Reading this again, I think the table is wrong.
I think the "U" (and "u") should ne next to "V v" in the decode symbol column.
Then, the _encoded_ string should always be a "V".
Should the browser or the application make a "V" out of a U when it encounters 
That is a good question. I think maybe the encoding may need to be "normalized"
in such a case to "V".

>>    denotes the absolute 64-bit date when the revocation was
>> computed. In microseconds since midnight (0 hour), January 1, 1970
>> in network byte order
> Do leap seconds count? What timezone is this?

UTC. I guess we should add a posix reference here.

>>   The name to continue with in DNS. The value is UTF-8 encoded and >
> 0-terminated.
>>   The DNS server to use. May be an IPv4 address in dotted-decimal
>> form or an IPv6 address in colon-hexadecimal form or a DNS name.
> How is using a DNS name for the DNS server supposed to work, how are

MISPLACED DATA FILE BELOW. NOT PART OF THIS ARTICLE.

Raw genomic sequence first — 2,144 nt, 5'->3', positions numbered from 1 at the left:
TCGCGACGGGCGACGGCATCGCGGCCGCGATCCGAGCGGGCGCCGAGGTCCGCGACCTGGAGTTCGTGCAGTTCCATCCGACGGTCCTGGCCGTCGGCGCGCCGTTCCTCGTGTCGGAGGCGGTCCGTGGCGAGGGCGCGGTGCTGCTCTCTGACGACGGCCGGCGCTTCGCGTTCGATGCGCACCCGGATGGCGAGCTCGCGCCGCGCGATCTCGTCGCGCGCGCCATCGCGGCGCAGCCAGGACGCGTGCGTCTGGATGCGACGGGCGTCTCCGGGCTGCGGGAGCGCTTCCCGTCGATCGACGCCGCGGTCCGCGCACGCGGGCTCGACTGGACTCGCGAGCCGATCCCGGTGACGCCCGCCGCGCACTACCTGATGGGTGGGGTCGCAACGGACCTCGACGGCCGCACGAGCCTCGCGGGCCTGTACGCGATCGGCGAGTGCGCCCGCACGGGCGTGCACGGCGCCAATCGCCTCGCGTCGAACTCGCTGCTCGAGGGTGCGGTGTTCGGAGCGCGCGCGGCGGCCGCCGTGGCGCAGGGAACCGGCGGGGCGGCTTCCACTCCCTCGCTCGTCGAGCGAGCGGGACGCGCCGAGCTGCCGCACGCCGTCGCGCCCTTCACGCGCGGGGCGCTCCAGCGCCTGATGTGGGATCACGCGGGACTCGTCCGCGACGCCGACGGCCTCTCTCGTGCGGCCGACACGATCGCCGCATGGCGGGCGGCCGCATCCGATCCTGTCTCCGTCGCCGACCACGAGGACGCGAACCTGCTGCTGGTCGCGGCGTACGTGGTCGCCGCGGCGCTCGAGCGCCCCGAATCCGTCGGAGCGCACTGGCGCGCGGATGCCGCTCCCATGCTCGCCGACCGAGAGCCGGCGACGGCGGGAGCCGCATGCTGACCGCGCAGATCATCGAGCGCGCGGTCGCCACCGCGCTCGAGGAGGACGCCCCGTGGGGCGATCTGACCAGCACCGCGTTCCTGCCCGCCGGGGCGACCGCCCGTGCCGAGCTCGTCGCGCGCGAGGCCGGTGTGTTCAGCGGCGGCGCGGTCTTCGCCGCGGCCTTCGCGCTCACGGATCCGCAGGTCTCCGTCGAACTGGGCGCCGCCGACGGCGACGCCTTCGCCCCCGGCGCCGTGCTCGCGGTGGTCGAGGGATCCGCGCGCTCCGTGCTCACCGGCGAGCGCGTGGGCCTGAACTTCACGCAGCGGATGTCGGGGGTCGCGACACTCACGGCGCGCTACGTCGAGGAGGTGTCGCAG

> we supposed to resolve the name of the DNS server without a pre-
> existing DNS server?  This seems rather cyclic.
> Perhaps the ‘standard’ DNS root servers need to be contacted
> (indirectly, via the ISP's DNS servers)?

Yes. The system stub resolver should be used.

> If the peer doesn't have DNS set up, or it does have DNS set up
> by redirecting it to GNS, what is supposed to happen?

See section 7.3.2

> Can I use localhost or loopback as IP address?
> If I can use localhost or loopback here, how is that interpreted?
> The peer that initiated the GNS query?  The peer that contacts the DHT
> system?  The peer that created the GNS record?

If the zone owner that created this record put the loopback in there then
it will point your resolver to YOUR local host, of course.
So: Yes, you can use it. Maybe there a use case for it actually where
you have a special DNS server running locally to resolve special DNS names 
(without the ICANN root, for example).

>> It